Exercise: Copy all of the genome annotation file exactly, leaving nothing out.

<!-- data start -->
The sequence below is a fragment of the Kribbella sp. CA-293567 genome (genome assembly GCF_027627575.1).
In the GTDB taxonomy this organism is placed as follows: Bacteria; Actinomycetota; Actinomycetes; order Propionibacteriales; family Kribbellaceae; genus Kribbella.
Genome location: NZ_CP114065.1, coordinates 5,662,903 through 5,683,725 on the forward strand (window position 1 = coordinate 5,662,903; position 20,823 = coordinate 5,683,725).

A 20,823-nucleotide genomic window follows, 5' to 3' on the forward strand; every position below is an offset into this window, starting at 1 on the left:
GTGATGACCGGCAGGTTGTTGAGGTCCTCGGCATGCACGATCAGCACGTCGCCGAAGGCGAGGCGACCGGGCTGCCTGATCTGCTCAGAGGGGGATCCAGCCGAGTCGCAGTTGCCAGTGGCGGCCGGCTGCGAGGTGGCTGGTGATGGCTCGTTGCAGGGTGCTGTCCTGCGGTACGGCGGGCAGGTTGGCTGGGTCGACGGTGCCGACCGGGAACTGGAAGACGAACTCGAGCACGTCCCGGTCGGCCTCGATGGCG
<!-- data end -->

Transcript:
The sequence below is a fragment of the Kribbella sp. CA-293567 genome (genome assembly GCF_027627575.1).
In the GTDB taxonomy this organism is placed as follows: Bacteria; Actinomycetota; Actinomycetes; order Propionibacteriales; family Kribbellaceae; genus Kribbella.
Genome location: NZ_CP114065.1, coordinates 5,662,903 through 5,683,725 on the forward strand (window position 1 = coordinate 5,662,903; position 20,823 = coordinate 5,683,725).

A 20,823-nucleotide genomic window follows, 5' to 3' on the forward strand; every position below is an offset into this window, starting at 1 on the left:
GTGATGACCGGCAGGTTGTTGAGGTCCTCGGCATGCACGATCAGCACGTCGCCGAAGGCGAGGCGACCGGGCTGCCTGATCTGCTCAGAGGGGGATCCAGCCGAGTCGCAGTTGCCAGTGGCGGCCGGCTGCGAGGTGGCTGGTGATGGCTCGTTGCAGGGTGCTGTCCTGCGGTACGGCGGGCAGGTTGGCTGGGTCGACGGTGCCGACCGGGAACTGGAAGACGAACTCGAGCACGTCCCGGTCGGCCTCGATGGCG